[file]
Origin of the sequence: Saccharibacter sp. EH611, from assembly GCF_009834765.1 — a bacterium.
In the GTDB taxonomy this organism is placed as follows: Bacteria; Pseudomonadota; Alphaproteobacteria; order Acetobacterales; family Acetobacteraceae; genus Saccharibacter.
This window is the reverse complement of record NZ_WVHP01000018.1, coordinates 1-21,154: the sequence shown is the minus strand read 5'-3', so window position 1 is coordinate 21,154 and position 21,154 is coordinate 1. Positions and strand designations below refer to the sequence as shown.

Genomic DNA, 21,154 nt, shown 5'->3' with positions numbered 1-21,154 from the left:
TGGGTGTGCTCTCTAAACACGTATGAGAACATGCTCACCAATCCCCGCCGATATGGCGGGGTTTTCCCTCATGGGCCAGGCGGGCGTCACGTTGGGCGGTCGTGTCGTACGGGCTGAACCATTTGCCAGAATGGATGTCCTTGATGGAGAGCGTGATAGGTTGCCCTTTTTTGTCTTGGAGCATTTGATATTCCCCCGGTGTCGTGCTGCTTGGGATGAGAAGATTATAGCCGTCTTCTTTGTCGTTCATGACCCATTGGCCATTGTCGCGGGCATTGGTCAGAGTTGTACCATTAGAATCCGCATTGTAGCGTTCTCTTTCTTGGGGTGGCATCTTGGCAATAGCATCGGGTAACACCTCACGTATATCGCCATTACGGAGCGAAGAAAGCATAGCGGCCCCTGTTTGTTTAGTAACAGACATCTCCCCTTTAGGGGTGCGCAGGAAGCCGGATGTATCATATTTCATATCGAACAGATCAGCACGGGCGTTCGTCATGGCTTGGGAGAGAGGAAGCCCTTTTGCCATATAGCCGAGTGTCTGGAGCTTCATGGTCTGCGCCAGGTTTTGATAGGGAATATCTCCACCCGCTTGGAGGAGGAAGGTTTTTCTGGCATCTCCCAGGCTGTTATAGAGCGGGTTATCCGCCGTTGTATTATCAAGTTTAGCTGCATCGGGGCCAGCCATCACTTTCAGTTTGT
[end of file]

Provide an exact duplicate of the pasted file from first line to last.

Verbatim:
Origin of the sequence: Saccharibacter sp. EH611, from assembly GCF_009834765.1 — a bacterium.
In the GTDB taxonomy this organism is placed as follows: Bacteria; Pseudomonadota; Alphaproteobacteria; order Acetobacterales; family Acetobacteraceae; genus Saccharibacter.
This window is the reverse complement of record NZ_WVHP01000018.1, coordinates 1-21,154: the sequence shown is the minus strand read 5'-3', so window position 1 is coordinate 21,154 and position 21,154 is coordinate 1. Positions and strand designations below refer to the sequence as shown.

Genomic DNA, 21,154 nt, shown 5'->3' with positions numbered 1-21,154 from the left:
TGGGTGTGCTCTCTAAACACGTATGAGAACATGCTCACCAATCCCCGCCGATATGGCGGGGTTTTCCCTCATGGGCCAGGCGGGCGTCACGTTGGGCGGTCGTGTCGTACGGGCTGAACCATTTGCCAGAATGGATGTCCTTGATGGAGAGCGTGATAGGTTGCCCTTTTTTGTCTTGGAGCATTTGATATTCCCCCGGTGTCGTGCTGCTTGGGATGAGAAGATTATAGCCGTCTTCTTTGTCGTTCATGACCCATTGGCCATTGTCGCGGGCATTGGTCAGAGTTGTACCATTAGAATCCGCATTGTAGCGTTCTCTTTCTTGGGGTGGCATCTTGGCAATAGCATCGGGTAACACCTCACGTATATCGCCATTACGGAGCGAAGAAAGCATAGCGGCCCCTGTTTGTTTAGTAACAGACATCTCCCCTTTAGGGGTGCGCAGGAAGCCGGATGTATCATATTTCATATCGAACAGATCAGCACGGGCGTTCGTCATGGCTTGGGAGAGAGGAAGCCCTTTTGCCATATAGCCGAGTGTCTGGAGCTTCATGGTCTGCGCCAGGTTTTGATAGGGAATATCTCCACCCGCTTGGAGGAGGAAGGTTTTTCTGGCATCTCCCAGGCTGTTATAGAGCGGGTTATCCGCCGTTGTATTATCAAGTTTAGCTGCATCGGGGCCAGCCATCACTTTCAGTTTGT